How Chicago's Housing Crisis Became a Moral Crisis
"As hard as the foreclosure crisis hit Chicago, its force has been felt with an unevenness that can seem fiendishly unjust. The U.S. Postal Service, which tracks these numbers, reported that 62,000 properties in Chicago were vacant at the end of last year, with two-thirds of them clustered as if to form a sinkhole in just a few black neighborhoods on the South and West Sides. Currently about 40 percent of all homeowners in these communities owe more on their mortgages than their homes are worth, and countywide 80,000 foreclosures are wending their way through circuit court."
As we've noted before, Chicago story has become a tale of two cities: the city's hottest urban center surrounded by increasingly impoverished neighborhoods.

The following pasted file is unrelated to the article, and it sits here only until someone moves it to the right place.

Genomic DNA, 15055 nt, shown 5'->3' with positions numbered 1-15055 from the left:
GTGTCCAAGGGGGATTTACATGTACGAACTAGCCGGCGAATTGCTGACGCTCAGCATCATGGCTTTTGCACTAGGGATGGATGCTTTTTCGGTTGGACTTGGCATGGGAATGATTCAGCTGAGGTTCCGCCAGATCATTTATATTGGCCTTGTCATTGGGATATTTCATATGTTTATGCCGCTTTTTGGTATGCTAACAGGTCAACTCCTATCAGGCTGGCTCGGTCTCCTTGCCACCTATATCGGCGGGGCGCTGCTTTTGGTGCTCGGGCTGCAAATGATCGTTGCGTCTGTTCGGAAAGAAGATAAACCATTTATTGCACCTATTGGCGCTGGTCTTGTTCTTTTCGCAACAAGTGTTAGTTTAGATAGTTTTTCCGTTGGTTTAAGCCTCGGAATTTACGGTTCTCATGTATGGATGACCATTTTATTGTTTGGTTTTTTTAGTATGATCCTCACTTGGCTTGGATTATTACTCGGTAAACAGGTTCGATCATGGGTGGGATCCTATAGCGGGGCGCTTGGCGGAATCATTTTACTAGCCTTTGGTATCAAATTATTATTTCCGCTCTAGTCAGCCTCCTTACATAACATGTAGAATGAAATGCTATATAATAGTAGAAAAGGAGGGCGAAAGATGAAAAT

“'We’re not like Detroit, cordoning off sections of the city,' Benet Haller, Chicago’s principal adviser for planning and design, told me. 'But we are like London or Jakarta, with a hyperdense core — a zone of affluence — and something else beyond.' What the housing crisis has revealed, in stark relief, is a Chicago that already looks increasingly like this vision of a ring city, with the moneyed elite residing within the glow of that jewel-like core and the largely ethnic poor and working-class relegated to the peripheries, the banlieues."
"The conundrum that exists in Chicago, though, is what happens to the 'something else beyond' now that the center is prospering," writes Austen. "For the people trying to make their lives in the areas that J. R. and his fellow activists are trying to save, the question is not at all a theoretical one. The way many of them see it, they’re being sacrificed so that the city can be reborn."